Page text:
The Silver Frenzy Is Over, But Silver Has More Supporters Than Ever

The Silver Frenzy Is Over, But Silver Has More Supporters Than Ever

Reuters reports that February’s social-media driven rush to the paper silver market might not have lived up to expectations, but it nonetheless shone a light on a metal that has no shortage of tailwinds going for it. The frenzied army of day traders who hoped to bring silver’s price to three or four-digit figures came and went. But some of them have stuck around, bolstering a growing and diverse congregation of silver investors.

Who’s holding silver now?

New fans of silver include retail buyers who see plenty of appeal in the metal past any short-term buy signals. Holdings in the largest silver fund rose by 45% last year to reach more than 1 billion ounces, the highest amount on record. Individual investors and money managers alike were quick to jump on the silver wagon amid unprecedented panic and concerns over currency debasement after a historic monetary stimulus.

Most of these investors have held onto their silver, joining the ranks of Wall Street giants who have been stockpiling silver due to its abundant uses. Goldman Sachs’ hoard has continuously emerged as the most prominent one, with its analysts calling it their favorite metal for both economic and industrial reasons.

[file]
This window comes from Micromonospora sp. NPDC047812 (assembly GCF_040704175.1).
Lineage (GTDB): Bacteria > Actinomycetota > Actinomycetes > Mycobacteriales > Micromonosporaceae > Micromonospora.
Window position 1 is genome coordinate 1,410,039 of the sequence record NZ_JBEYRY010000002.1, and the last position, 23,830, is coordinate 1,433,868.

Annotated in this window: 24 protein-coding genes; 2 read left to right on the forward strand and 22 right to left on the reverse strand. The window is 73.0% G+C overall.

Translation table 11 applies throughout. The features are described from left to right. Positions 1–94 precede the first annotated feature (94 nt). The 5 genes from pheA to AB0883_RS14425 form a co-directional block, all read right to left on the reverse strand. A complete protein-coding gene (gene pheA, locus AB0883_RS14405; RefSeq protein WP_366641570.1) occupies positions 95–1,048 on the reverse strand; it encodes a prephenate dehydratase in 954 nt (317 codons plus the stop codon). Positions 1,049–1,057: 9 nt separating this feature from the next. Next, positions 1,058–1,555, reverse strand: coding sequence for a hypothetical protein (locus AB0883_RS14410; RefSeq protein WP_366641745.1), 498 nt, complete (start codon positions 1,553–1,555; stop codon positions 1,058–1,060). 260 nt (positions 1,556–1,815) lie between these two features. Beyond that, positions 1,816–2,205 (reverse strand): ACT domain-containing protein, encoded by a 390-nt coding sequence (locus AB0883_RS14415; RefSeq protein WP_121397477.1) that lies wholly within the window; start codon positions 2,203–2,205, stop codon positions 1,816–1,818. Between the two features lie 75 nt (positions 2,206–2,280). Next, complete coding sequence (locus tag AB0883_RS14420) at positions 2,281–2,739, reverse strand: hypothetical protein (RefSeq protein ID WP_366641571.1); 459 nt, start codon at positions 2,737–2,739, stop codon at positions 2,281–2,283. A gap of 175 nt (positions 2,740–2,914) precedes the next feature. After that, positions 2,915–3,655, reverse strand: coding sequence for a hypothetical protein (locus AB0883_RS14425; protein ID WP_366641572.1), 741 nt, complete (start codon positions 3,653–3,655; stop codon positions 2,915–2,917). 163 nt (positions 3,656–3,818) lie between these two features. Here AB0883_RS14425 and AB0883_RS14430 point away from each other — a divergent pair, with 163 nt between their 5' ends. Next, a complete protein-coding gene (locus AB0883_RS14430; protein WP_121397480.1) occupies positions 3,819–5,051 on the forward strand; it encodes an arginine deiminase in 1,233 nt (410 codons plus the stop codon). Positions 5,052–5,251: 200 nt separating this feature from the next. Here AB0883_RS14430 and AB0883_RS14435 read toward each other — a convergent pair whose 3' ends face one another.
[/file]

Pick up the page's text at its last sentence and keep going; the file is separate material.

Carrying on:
Where are silver prices going?

While silver hit an 11-year low of $11.62 as industrial activity slowed to a crawl in March, it appears the course is being reversed. Besides the recovery from the manufacturing sector, silver’s industrial case continues to be bolstered by a push towards green infrastructure. While this might not do much for silver’s outlook in the short-term, both the U.S. and China have committed to reaching carbon neutrality over the next few decades, with the Asian nation sporting a five-year green infrastructure plan that has captured the attention of many.

This leaves short-term price predictions which could swing either way, but are nonetheless very much aligned in silver’s favor at the moment. The Silver Institute forecasts an average silver price of $30 for 2021, just short of its current $28 valuation. Given silver’s known volatility and taking into account that the year has only begun, this could very well translate to some explosive price action to the upside over the coming quarters.

The latest Commitments of Traders Report shows that money managers, by and large, remain bullish on silver’s prospects. For the most part, retail investors are quick to buy into silver dips and far more reluctant to take profits. Combined with the influx of new investors and lots of favor from old ones, February’s frenzy may turn out to be the first of many interesting developments in the silver market.

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